"The Schopenhauer Cure"
(Reviewed by Eleanor Bukowsky MAY 7, 2005)
Irving Yalom's marvelous new novel, The Schopenhauer Cure, is a wide-ranging and exhilarating exploration of psychotherapy, philosophy, and humanity. Julius Hertzfeld is a respected therapist who learns that his days may be numbered. Rather than retreat from life to lick his wounds and contemplate all that he must leave behind, Julius is determined to spend his remaining time continuing his psychotherapeutic work. He decides to look up Philip Slate, a former patient whom he once treated for severe sex addiction. Philip was one of Dr. Hertzfeld's most egregious failures; he quit after three years of what he considered to be futile treatment. Julius invites Philip, who now aspires to be a licensed counselor himself, to join his therapy group. Philip agrees and he brings some heavy baggage with him.
The Schopenhauer Cure goes in several directions, but they all merge into a seamless whole. Yalom invites the reader into the tumultuous world of Julius's group therapy sessions, and he delves a bit into the private lives of each member of Julius's group. Pam is a college professor who has failed both in her marriage and in her adulterous relationship. Rebecca has relied too much on her physical beauty, and as she ages, she must face the fact that her looks are slowly fading. Tony is a carpenter whose rough exterior and lack of formal education hide an innate intelligence. These and other members of the therapy group are thrown off stride by the shocking news of Julius's illness and by Philip's icy demeanor.
To make matters even more complicated and interesting, Philip claims that he cured himself of his sex addiction by modeling his life after the great German philosopher, Arthur Schopenhauer. In a series of fascinating and informative chapters, Yalom traces the life and work of Arthur Schopenhauer, a brilliant but dour misanthrope whose seminal writings influenced Freud, Nietzche, and Sartre, among others. Yalom brings Schopenhauer to life and the chapters dealing with this prickly genius provide a fascinating counterpoint to the conflicts and revelations that permeate the rest of the book.
This story of people stripping away their defenses and baring their souls to one another gives valuable insight into the therapeutic process. Yalom's writing is witty, highly intelligent, and imbued with compassion. There are many touching passages and one, in particular, left me profoundly moved. If you enjoy a writer who embraces both the cerebral and the emotional aspects of life, but who is also tremendously entertaining, read this terrific novel.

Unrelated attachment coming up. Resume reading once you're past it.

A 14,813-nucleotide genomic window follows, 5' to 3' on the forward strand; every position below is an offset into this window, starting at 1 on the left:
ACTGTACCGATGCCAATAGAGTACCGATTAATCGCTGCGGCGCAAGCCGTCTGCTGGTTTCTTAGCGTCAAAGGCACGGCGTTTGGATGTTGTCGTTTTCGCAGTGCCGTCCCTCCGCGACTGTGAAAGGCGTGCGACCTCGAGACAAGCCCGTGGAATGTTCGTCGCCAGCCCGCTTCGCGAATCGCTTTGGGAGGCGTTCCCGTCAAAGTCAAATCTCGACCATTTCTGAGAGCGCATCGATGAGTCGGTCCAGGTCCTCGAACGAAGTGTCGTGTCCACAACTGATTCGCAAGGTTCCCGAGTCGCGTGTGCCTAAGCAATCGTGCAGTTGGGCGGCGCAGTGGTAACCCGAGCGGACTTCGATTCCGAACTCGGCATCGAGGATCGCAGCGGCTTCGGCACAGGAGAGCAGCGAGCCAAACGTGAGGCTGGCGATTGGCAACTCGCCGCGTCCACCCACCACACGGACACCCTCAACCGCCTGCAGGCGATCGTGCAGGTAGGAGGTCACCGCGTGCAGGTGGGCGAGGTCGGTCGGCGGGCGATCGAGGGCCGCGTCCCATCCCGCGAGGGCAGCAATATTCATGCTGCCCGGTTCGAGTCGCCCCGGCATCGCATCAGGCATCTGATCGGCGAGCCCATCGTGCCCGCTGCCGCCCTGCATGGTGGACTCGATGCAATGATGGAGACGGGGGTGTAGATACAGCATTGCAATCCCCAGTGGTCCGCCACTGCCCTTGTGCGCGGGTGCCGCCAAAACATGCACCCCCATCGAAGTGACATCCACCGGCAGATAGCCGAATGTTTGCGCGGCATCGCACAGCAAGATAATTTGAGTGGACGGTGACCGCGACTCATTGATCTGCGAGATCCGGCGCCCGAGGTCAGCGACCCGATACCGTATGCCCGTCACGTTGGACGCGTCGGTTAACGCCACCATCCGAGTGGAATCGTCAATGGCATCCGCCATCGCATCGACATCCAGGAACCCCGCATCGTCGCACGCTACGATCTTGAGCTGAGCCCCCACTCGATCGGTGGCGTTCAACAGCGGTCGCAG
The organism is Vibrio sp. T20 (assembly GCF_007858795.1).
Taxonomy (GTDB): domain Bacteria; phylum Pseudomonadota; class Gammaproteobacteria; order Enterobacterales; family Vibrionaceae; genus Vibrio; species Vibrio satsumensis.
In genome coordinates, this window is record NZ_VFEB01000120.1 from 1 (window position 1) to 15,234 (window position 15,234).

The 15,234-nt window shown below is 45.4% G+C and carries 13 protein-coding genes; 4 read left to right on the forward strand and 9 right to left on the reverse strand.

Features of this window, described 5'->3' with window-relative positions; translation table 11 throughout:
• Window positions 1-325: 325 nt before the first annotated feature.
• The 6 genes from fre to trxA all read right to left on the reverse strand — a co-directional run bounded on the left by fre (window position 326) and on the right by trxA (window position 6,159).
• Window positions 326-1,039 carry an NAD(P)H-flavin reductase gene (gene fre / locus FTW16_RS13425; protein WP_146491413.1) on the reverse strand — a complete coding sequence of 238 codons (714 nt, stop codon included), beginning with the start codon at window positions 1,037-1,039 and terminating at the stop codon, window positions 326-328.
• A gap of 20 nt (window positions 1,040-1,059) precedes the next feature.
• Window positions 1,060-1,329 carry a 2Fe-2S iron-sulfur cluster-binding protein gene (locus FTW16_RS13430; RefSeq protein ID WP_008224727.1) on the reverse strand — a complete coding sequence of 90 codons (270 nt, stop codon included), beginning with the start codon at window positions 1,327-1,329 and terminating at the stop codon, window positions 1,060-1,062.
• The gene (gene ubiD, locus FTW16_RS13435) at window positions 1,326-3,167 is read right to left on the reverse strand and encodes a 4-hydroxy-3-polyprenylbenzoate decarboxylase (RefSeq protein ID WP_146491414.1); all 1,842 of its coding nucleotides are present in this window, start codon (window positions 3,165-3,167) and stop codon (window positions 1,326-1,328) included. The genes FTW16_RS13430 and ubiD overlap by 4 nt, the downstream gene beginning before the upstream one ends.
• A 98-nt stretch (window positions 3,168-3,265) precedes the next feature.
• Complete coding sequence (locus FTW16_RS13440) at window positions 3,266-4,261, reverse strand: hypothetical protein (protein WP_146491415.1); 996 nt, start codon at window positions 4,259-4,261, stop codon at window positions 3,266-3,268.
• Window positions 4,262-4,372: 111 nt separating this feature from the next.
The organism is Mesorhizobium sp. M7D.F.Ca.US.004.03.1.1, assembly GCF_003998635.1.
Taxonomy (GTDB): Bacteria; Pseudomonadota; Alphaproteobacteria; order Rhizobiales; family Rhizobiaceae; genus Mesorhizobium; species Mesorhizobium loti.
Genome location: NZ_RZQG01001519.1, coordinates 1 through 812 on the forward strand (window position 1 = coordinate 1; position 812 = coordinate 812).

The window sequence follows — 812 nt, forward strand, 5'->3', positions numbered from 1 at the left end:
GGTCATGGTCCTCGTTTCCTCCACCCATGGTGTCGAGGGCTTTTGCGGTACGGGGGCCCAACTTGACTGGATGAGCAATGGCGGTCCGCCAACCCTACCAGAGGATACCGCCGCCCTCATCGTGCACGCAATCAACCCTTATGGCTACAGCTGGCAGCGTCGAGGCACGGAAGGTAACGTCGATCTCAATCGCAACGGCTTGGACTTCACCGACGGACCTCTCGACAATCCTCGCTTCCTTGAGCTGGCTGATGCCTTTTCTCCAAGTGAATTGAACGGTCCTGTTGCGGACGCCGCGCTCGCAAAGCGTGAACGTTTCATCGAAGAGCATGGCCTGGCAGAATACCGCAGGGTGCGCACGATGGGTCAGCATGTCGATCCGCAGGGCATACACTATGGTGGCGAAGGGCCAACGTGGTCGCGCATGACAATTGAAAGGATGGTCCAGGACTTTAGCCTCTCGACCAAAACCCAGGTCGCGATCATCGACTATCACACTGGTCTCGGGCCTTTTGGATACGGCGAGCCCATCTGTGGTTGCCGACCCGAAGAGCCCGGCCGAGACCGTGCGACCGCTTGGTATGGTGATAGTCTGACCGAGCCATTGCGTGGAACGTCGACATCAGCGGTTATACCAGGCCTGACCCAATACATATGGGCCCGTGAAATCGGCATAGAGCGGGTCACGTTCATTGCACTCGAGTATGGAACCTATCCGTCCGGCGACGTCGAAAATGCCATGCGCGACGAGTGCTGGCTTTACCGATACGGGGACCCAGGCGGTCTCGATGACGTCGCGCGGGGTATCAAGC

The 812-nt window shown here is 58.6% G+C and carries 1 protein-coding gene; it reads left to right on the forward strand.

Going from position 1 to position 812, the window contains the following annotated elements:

- Amazon readers rating: from 41 reviews
Read a chapter excerpt from The Schopenhauer Cure at HarperCollins.com(back to top)
"Lying on the Couch"
(Reviewed by Judi Clark JUL 11, 1999)
Six years earlier, Dr. Ernest Lash was appointed to serve on the Stanford Hospital Medical Ethics Committee and his first disciplinary action was Dr. Seymour Trotter, a 71 year old patriarch of the psychiatric community, a former APA president, and now facing charges for sexual misconduct with a 32-year-old female patient. As Ernest listens to Seymour recount the events that led to his sexual liaison, he realizes that his true calling is as a psychoanalyst and not in the lab with pharmaceuticals as had been the direction he was heading in. For me as the reader, Dr. Seymour Trotter's story had me on the edge of my couch, unable to stop reading until I saw the outcome. Mind you this all takes place in the prologue and is told to explain the influence on Ernest's later decisions to experiment with technique as well as the ground rules that psychoanalysts must follow. The most incredible part of this prologue (and the entire book) is how easily Yalom provides us with the insight into and knowledge of the psychoanalyst's job. I have a few friends in this field and took some classes in college, but not until reading this book have I had a true appreciation of the goals and techniques.
The remainder of the book is just as intriguing and suspenseful. We quickly realize that sexual indiscretion is not the only lying going on here as we watch patients lie to their psychoanalysts. Throughout the story, Yalom teaches us the weaknesses and the strengths of the traditional methods. Although, he gives us great insight into psychoanalysis, it is not at all a dry story, in fact it's actually quite humorous. I guess if anyone can find sincere humor in this profession it would be someone who works in it.